WC Rowe makes living wage commitment, man in bakery baking bread

Relief as CCAs continue

Sir, Though overshadowed by other measures announced by the chancellor in last week’s Budget, there was some good news for food and drink manufacturers and operators of in-store bakeries. FDF has successfully made the case to government for Climate Change Agreements (CCAs) to be continued.

These agreements, first introduced in 2000 and to be continued until at least 2023, have helped drive significant energy efficiency gains across the sector. While the abolition of the Carbon Reduction Commitment and the subsequent increase in the main rate of the Climate Change Levy were widely expected, any decision to discontinue CCAs could have dramatically changed the energy tax landscape. In real terms, that could have meant manufacturers being slugged an extra 10% on energy bills. This would have punished an industry that has set and achieved ambitious targets already and has pledged to do even more.

Tim Rycroft, corporate affairs director, FDF

Growers in fighting spirit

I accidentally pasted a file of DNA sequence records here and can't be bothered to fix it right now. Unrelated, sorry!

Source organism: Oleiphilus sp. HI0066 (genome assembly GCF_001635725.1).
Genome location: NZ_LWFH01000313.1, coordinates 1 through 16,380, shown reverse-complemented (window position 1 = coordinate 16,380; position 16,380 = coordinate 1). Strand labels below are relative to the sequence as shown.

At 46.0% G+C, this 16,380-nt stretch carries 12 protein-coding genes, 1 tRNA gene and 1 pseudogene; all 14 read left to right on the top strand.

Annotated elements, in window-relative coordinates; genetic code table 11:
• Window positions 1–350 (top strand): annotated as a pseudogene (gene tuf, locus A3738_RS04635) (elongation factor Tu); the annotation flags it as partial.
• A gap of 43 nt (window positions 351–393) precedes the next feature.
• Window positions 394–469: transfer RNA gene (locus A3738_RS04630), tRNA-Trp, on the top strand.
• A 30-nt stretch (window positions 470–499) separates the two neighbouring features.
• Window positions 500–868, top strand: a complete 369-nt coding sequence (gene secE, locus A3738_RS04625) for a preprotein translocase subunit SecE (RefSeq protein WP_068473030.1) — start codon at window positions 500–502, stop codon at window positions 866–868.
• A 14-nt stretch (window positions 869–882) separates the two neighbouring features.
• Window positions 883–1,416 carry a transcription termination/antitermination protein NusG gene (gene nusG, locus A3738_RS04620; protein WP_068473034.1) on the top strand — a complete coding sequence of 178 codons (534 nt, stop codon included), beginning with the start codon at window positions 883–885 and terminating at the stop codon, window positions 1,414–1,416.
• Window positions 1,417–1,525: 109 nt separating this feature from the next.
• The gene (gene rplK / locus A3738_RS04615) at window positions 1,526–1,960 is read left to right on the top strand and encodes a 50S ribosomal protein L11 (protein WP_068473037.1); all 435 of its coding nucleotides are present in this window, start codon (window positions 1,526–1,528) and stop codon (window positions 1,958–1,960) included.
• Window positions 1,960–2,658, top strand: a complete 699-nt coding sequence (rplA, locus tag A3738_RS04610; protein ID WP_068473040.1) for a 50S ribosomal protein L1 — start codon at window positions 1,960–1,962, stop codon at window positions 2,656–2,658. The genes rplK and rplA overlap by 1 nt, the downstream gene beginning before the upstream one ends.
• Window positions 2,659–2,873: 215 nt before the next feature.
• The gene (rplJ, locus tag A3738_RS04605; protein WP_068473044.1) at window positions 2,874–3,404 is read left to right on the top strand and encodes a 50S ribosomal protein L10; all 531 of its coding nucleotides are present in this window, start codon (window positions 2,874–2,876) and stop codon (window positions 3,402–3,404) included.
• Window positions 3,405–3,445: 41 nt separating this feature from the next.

Sir, Following recent media reports, I’d like to reassure readers that as a nation we are not as reliant on imported fruit and vegetables as has been suggested. UK horticulture is a major supplier of home-grown salads, fruit & veg in the UK.

Throughout the industry there is a relentless drive for efficiency and continuous innovation. This is at the heart of the UK’s fresh produce strategy to retain its global competitiveness. The industry is not without its challenges - loss of plant protection products, above inflation wage increases and supply chain issues to name a few, but there is terrific determination throughout the sector to rise to the challenge of providing UK consumers with more world-class produce, grown here in the UK.

Jack Ward, chief executive, British Growers

Immersive is the future

Sir, KPMG’s research highlighting the demand for disruptive retail experiences was an interesting read (‘It takes bravery to disrupt,’ 19 March, p23) but brands need to go even further. Shoppers young and old are increasingly craving unique and highly personalised experiences. Experiential marketing has long been seen as a prime method for driving trials, but the benefits of live brand experiences run much deeper: the opportunity for consumers to engage directly with brands and to be immersed in stand-out brand moments.

Live creative technologies such as virtual and augmented reality lie at the heart of this. Brands that fail to engage with these technologies will miss a huge opportunity, as inventive campaigns will reap the rewards as people stop, stare and share with their peers.

Sharon Richey, CEO, BEcause Experiential Marketing